Custom State Pseudo-Classes in Chrome

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There is an increasing number of “custom” features on the web platform. We have custom properties (--my-property), custom elements (<my-element>), and custom events (new CustomEvent('myEvent')). At one point, we might even get custom media queries (@media (--my-media)).

But that’s not all! You might have missed it because it wasn’t mentioned in Google’s “New in Chrome 90” article (to be fair, declarative shadow DOM stole the show in this release), but Chrome just added support for yet another “custom” feature: custom state pseudo-classes (:--my-state).

Built-in states

Before talking about custom states, let’s take a quick look at the built-in states that are defined for built-in HTML elements. The CSS Selectors module and the “Pseudo-classes” section of the HTML Standard specify a number of pseudo-classes that can be used to match elements in different states. The following pseudo-classes are all widely supported in today’s browsers:

User action
:hover the mouse cursor hovers over the element
:active the element is being activated by the user
:focus the element has the focus
:focus-within the element has or contains the focus
:visited the link has been visited by the user
:target the element is targeted by the page URL’s fragment
:disabled the form element is disabled
:placeholder-shown the input element is showing placeholder text
:checked the checkbox or radio button is selected
:invalid the form element’s value is invalid
:out-of-range the input element’s value is outside the specificed range
:-webkit-autofill the input element has been autofilled by the browser
:defined the custom element has been registered

Note: For brevity, some pseudo-classes have been omitted, and some descriptions don’t mention every possible use-case.

Custom states

Like built-in elements, custom elements can have different states. A web page that uses a custom element may want to style these states. The custom element could expose its states via CSS classes (class attribute) on its host element, but that’s considered an anti-pattern.

Chrome now supports an API for adding internal states to custom elements. These custom states are exposed to the outer page via custom state pseudo-classes. For example, a page that uses a <live-score> element can declare styles for that element’s custom --loading state.

live-score {
  /* default styles for this element */

live-score:--loading {
  /* styles for when new content is loading */

Let’s add a --checked state to a <labeled-checkbox> element

The Custom State Pseudo Class specification contains a complete code example, which I will use to explain the API. The JavaScript portion of this feature is located in the custom element‘s class definition. In the constructor, an “element internals” object is created for the custom element. Then, custom states can be set and unset on the internal states object.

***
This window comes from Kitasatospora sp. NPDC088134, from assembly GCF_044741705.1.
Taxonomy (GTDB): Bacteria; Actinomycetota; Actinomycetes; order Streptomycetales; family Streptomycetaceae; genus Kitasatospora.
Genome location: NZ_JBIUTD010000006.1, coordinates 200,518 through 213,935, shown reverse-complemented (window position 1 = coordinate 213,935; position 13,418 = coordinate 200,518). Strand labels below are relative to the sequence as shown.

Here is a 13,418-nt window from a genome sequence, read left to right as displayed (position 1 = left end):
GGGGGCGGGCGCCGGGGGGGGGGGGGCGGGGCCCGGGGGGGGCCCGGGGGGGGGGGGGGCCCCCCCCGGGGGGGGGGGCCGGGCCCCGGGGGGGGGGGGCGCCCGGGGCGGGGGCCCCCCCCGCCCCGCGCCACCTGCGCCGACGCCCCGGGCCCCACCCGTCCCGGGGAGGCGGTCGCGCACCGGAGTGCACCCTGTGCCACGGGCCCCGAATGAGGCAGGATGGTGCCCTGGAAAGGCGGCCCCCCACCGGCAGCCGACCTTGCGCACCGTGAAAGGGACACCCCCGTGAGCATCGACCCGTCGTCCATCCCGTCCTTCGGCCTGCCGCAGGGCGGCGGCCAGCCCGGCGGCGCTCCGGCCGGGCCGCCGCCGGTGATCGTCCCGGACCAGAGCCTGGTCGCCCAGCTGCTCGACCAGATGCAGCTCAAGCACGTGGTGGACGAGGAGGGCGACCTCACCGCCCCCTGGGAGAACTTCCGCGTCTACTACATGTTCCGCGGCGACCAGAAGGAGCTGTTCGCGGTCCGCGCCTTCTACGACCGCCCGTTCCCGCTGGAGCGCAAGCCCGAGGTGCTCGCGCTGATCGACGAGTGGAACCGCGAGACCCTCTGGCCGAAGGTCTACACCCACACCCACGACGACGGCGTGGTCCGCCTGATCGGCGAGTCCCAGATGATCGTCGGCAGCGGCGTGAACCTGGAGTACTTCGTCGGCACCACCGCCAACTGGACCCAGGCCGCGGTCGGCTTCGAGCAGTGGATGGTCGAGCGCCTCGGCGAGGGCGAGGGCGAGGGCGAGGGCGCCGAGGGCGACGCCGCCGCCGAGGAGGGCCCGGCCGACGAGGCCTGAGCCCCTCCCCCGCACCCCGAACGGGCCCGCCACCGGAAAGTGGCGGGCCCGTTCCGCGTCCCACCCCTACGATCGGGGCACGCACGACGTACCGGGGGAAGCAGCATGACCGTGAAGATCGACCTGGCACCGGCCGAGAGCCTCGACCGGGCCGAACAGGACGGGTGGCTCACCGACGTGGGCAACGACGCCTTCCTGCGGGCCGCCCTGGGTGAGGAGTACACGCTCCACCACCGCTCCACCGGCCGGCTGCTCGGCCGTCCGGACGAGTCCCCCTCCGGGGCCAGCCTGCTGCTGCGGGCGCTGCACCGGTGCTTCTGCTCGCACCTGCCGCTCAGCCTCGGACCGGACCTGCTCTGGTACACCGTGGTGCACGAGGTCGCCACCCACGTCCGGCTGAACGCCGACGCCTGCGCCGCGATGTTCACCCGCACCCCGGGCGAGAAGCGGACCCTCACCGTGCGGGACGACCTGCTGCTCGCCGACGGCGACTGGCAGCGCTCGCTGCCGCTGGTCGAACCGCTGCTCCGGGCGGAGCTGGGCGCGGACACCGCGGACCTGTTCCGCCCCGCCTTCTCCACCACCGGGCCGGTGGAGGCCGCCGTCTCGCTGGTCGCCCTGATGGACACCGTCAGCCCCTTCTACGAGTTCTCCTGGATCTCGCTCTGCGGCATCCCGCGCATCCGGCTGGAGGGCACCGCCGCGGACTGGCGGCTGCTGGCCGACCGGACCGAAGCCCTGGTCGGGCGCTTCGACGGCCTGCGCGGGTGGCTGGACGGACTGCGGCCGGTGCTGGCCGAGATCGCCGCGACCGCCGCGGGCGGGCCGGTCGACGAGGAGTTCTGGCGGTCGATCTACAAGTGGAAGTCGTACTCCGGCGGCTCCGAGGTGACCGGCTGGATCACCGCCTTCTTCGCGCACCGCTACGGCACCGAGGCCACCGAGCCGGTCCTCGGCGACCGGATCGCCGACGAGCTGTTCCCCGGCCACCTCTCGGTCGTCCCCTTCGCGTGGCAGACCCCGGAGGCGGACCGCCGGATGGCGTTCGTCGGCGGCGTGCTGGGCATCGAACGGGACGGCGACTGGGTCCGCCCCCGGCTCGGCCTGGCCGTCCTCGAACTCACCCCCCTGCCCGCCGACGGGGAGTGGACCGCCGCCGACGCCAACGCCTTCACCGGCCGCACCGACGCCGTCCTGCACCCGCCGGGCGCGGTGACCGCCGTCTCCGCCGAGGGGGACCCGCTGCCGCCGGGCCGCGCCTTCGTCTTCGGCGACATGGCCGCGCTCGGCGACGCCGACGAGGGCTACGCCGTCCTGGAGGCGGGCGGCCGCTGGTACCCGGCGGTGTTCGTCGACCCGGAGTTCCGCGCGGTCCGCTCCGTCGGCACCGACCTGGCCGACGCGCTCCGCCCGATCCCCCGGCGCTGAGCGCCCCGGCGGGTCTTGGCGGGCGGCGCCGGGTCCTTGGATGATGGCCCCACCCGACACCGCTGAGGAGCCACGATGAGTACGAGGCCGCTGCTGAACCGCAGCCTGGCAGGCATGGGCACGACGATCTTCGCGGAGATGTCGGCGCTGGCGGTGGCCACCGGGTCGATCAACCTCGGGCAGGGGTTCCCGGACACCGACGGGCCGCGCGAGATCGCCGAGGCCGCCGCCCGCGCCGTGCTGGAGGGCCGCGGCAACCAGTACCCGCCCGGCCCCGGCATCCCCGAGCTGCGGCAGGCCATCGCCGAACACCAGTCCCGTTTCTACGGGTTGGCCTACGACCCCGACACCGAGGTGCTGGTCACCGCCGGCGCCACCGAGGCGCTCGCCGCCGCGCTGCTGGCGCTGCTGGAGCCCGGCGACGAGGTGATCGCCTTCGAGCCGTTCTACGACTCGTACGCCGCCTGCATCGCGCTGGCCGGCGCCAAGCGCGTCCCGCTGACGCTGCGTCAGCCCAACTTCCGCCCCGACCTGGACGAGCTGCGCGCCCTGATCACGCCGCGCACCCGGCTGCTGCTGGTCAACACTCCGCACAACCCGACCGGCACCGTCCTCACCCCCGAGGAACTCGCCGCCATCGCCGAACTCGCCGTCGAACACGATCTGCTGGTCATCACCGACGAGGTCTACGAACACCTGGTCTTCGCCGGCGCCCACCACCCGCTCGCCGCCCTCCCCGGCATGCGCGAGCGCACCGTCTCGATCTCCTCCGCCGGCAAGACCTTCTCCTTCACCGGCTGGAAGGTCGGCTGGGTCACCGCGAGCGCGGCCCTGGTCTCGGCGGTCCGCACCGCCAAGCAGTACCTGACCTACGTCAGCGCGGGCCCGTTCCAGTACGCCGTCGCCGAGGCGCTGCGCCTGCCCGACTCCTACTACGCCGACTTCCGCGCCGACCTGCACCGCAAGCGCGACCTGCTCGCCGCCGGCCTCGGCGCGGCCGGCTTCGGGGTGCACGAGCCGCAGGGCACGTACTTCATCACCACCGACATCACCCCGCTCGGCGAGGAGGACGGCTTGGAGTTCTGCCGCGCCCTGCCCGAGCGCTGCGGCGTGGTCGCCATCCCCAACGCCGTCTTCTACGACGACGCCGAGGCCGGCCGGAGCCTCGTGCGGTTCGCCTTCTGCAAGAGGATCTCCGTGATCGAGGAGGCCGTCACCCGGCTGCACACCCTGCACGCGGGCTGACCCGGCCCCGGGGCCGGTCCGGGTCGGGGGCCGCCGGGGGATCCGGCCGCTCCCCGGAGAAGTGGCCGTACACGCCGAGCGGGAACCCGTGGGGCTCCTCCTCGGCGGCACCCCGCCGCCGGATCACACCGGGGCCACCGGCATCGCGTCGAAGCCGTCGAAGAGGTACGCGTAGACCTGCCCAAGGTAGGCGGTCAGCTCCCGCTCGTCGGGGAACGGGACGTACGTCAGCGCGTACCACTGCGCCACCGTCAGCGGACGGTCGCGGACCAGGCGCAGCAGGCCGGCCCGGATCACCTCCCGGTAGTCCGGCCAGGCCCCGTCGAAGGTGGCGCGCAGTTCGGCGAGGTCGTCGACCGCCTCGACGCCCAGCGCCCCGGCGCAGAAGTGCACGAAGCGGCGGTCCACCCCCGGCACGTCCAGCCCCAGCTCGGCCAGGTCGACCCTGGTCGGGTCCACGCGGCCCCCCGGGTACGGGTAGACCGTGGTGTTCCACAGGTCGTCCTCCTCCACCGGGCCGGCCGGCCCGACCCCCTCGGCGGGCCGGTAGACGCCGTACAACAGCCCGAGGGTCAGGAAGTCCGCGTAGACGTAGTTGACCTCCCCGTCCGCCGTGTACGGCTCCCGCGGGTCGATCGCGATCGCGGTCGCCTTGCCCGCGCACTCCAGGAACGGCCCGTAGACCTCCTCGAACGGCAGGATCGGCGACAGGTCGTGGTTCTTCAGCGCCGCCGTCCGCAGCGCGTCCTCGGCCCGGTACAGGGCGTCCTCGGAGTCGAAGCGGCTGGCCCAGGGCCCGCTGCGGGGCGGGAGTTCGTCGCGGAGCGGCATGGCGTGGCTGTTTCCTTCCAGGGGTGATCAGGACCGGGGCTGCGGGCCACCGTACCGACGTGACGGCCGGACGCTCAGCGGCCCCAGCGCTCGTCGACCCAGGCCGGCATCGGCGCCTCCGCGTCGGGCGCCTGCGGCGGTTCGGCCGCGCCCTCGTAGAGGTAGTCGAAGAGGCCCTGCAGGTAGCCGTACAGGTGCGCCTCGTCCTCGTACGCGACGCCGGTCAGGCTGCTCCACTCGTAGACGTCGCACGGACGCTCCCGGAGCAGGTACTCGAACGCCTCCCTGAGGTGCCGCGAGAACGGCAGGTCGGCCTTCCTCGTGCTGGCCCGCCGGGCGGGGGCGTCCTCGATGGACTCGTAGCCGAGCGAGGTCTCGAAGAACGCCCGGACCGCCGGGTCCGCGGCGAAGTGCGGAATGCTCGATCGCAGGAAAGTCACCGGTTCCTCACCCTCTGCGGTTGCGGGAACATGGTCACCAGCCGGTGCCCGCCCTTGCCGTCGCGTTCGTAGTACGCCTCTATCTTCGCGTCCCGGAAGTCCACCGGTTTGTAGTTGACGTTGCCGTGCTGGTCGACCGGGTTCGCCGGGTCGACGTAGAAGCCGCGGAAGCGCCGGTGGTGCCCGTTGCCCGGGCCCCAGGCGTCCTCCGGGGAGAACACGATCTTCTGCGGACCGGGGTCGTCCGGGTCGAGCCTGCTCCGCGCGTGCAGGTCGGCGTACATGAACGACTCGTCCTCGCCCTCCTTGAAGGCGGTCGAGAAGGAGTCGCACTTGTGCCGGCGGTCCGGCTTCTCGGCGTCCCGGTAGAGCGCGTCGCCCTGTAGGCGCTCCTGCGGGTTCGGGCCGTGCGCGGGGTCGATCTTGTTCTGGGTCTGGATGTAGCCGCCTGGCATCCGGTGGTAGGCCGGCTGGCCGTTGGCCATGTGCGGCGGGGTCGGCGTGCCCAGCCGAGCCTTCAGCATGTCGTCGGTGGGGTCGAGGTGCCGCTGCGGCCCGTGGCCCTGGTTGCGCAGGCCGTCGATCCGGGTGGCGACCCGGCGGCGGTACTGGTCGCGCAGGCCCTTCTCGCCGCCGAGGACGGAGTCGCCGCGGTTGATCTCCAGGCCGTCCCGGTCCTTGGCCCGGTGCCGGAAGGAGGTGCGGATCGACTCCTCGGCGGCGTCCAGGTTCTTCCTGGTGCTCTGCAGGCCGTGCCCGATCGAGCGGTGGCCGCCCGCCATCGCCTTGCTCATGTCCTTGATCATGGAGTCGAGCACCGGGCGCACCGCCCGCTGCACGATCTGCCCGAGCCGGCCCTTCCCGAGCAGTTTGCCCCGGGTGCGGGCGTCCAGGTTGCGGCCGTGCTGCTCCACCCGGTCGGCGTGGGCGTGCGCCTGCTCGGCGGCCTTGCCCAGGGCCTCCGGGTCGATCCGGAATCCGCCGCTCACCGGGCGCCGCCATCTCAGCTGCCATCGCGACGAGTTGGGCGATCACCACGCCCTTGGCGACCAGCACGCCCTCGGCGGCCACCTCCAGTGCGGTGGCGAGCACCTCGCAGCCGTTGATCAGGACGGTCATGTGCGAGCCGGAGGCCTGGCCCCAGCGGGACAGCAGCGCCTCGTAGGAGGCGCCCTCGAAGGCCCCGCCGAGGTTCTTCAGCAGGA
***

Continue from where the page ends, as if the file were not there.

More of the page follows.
Note that the ElementInternals API ensures that the custom states are read-only to the outside. In other words, the outer page cannot modify the custom element’s internal states.

class LabeledCheckbox extends HTMLElement {
  constructor() {

    // 1. instantiate the element’s “internals”
    this._internals = this.attachInternals();

    // (other code)

  // 2. toggle a custom state
  set checked(flag) {
    if (flag) {
    } else {

  // (other code)

The web page can now style the custom element’s internal states via custom pseudo-classes of the same name. In our example, the --checked state is exposed via the :--checked pseudo-class.

labeled-checkbox {
  /* styles for the default state */

labeled-checkbox:--checked {
  /* styles for the --checked state */
Try the demo in Chrome

This feature is not (yet) a standard

Browser vendors have been debating for the past three years how to expose the internal states of custom elements via custom pseudo-classes. Google’s Custom State Pseudo Class specification remains an “unofficial draft” hosted by WICG. The feature underwent a design review at the W3C TAG and has been handed over to the CSS Working Group. In Chrome’s ”intent to ship” discussion, Mounir Lamouri wrote this:

It looks like this feature has good support. It sounds that it may be hard for web developers to benefit from it as long as it’s not widely shipped, but hopefully Firefox and Safari will follow and implement it too. Someone has to implement it first, and given that there are no foreseeable backward incompatible changes, it sounds safe to go first.

We now have to wait for the implementations in Firefox and Safari. The browser bugs have been filed (Mozilla #1588763 and WebKit #215911) but have not received much attention yet.